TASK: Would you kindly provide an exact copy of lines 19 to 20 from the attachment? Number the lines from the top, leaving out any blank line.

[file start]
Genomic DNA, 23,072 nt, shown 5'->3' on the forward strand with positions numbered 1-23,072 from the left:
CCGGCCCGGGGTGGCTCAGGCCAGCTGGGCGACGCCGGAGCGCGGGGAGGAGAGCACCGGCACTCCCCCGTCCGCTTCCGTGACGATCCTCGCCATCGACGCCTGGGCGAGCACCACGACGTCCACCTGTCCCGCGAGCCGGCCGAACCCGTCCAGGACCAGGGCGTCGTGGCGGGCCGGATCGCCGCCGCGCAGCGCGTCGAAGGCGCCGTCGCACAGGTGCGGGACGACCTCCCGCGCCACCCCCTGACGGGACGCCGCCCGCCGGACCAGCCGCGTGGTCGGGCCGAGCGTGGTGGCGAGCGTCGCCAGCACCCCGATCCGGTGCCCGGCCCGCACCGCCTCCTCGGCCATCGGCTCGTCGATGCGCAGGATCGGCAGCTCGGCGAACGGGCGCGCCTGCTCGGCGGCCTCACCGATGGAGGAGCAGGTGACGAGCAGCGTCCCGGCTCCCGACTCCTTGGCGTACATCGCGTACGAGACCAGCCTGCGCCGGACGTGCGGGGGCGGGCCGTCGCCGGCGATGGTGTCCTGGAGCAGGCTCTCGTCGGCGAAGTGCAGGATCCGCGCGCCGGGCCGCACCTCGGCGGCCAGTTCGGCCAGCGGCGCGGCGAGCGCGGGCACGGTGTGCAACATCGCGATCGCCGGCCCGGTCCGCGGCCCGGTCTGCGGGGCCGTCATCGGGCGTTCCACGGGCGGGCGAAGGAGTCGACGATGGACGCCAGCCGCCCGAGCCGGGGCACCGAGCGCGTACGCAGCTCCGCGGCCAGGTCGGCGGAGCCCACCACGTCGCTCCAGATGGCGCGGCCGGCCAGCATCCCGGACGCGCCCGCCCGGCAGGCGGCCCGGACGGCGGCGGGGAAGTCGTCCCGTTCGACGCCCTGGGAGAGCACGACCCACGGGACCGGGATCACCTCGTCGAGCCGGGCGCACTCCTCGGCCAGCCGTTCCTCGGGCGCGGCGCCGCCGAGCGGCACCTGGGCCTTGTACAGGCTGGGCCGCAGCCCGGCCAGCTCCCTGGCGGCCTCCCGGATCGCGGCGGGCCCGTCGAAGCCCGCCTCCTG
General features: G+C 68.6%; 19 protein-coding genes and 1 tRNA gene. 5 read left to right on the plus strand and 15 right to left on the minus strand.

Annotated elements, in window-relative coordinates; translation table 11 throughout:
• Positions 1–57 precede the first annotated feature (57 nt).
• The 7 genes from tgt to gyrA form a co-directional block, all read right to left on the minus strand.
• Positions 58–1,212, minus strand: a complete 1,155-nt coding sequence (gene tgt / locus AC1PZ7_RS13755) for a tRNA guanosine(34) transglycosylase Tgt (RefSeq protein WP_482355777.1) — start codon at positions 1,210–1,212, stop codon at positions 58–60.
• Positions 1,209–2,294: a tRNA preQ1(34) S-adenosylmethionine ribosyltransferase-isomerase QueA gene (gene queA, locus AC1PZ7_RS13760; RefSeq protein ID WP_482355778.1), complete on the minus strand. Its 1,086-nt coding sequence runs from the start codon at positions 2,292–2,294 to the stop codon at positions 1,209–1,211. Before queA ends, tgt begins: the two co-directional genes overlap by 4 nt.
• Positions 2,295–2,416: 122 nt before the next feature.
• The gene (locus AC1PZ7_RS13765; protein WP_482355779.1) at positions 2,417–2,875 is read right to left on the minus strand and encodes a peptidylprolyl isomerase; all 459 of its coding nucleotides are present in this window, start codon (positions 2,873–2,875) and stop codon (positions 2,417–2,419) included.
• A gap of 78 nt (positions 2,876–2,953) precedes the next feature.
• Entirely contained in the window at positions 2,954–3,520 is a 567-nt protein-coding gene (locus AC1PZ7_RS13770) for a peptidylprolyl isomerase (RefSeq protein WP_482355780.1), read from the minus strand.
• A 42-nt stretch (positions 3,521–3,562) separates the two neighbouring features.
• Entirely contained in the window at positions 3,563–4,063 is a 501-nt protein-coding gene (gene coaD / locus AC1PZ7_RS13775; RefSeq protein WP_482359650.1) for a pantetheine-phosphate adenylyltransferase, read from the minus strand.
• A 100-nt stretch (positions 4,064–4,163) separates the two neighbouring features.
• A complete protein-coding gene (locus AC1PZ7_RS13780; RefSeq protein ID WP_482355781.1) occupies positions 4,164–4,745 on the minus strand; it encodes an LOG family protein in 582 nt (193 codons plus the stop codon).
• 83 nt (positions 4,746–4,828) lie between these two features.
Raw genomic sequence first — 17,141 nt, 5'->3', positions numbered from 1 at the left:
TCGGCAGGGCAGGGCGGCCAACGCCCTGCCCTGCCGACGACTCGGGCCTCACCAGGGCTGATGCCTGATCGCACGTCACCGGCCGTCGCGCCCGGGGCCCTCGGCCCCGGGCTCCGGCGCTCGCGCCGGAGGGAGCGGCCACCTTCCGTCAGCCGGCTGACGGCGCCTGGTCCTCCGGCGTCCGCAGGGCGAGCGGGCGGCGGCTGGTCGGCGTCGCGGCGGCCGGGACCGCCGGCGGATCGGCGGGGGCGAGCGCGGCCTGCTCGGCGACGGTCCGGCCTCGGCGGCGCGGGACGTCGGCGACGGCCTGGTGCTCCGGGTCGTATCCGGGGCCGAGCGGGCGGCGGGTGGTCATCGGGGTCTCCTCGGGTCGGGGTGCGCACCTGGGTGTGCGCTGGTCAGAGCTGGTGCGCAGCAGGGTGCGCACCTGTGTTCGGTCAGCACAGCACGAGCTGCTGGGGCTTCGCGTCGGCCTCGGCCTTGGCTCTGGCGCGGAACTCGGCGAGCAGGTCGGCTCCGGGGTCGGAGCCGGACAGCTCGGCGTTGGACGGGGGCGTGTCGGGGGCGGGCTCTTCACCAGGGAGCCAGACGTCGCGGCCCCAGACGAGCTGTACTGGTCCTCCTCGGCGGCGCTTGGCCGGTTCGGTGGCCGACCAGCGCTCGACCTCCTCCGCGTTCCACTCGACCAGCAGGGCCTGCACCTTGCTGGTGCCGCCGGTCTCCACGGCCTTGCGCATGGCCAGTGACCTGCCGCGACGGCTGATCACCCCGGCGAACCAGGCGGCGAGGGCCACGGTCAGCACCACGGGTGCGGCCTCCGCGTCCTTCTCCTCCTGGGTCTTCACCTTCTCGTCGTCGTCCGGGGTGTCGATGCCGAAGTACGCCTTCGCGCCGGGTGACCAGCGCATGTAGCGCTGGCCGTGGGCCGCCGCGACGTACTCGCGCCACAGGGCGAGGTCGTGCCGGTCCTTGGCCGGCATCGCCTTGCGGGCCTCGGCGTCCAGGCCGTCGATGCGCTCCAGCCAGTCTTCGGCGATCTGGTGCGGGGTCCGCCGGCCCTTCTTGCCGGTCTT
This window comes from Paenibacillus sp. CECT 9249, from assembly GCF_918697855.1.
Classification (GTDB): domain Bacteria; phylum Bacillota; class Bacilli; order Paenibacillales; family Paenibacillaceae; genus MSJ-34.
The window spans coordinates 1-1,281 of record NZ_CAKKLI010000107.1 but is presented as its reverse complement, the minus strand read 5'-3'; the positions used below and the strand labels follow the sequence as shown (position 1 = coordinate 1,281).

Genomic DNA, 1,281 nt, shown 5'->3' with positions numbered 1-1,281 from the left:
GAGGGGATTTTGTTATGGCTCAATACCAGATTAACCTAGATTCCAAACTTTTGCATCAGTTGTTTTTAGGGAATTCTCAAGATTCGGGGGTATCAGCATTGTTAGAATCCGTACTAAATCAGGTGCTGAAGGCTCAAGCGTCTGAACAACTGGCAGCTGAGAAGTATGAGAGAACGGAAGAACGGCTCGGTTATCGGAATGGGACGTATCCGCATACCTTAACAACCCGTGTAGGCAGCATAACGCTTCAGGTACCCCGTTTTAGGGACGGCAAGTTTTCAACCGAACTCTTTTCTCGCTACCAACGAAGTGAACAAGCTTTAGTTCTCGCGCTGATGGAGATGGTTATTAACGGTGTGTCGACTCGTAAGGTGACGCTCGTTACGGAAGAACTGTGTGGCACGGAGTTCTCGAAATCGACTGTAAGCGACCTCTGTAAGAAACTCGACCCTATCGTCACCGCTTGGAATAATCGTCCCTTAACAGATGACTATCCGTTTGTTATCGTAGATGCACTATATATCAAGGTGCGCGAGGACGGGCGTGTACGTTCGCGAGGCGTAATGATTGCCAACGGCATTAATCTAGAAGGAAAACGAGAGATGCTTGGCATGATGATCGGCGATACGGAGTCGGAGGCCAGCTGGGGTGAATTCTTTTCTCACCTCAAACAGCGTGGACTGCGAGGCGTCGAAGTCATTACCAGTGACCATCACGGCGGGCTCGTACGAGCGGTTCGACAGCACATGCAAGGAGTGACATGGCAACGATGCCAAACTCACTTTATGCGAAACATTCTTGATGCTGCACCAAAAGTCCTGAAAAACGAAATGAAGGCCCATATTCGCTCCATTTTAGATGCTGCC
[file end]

TCGGCAGGGCAGGGCGGCCAACGCCCTGCCCTGCCGACGACTCGGGCCTCACCAGGGCTGATGCCTGATCGCACGTCACCGGCCGTCGCGCCCGGGGCCCTCGGCCCCGGGCTCCGGCGCTCGCGCCGGAGGGAGCGGCCACCTTCCGTCAGCCGGCTGACGGCGCCTGGTCCTCCGGCGTCCGCAGGGCGAGCGGGCGGCGGCTGGTCGGCGTCGCGGCGGCCGGGACCGCCGGCGGATCGGCGGGGGCGAGCGCGGCCTGCTCGGCGACGGTCCGGCCTCGGCGGCGCGGGACGTCGGCGACGGCCTGGTGCTCCGGGTCGTATCCGGGGCCGAGCGGGCGGCGGGTGGTCATCGGGGTCTCCTCGGGTCGGGGTGCGCACCTGGGTGTGCGCTGGTCAGAGCTGGTGCGCAGCAGGGTGCGCACCTGTGTTCGGTCAGCACAGCACGAGCTGCTGGGGCTTCGCGTCGGCCTCGGCCTTGGCTCTGGCGCGGAACTCGGCGAGCAGGTCGGCTCCGGGGTCGGAGCCGGACAGCTCGGCGTTGGACGGGGGCGTGTCGGGGGCGGGCTCTTCACCAGGGAGCCAGACGTCGCGGCCCCAGACGAGCTGTACTGGTCCTCCTCGGCGGCGCTTGGCCGGTTCGGTGGCCGACCAGCGCTCGACCTCCTCCGCGTTCCACTCGACCAGCAGGGCCTGCACCTTGCTGGTGCCGCCGGTCTCCACGGCCTTGCGCATGGCCAGTGACCTGCCGCGACGGCTGATCACCCCGGCGAACCAGGCGGCGAGGGCCACGGTCAGCACCACGGGTGCGGCCTCCGCGTCCTTCTCCTCCTGGGTCTTCACCTTCTCGTCGTCGTCCGGGGTGTCGATGCCGAAGTACGCCTTCGCGCCGGGTGACCAGCGCATGTAGCGCTGGCCGTGGGCCGCCGCGACGTACTCGCGCCACAGGGCGAGGTCGTGCCGGTCCTTGGCCGGCATCGCCTTGCGGGCCTCGGCGTCCAGGCCGTCGATGCGCTCCAGCCAGTCTTCGGCGATCTGGTGCGGGGTCCGCCGGCCCTTCTTGCCGGTCTT
This window comes from Paenibacillus sp. CECT 9249, from assembly GCF_918697855.1.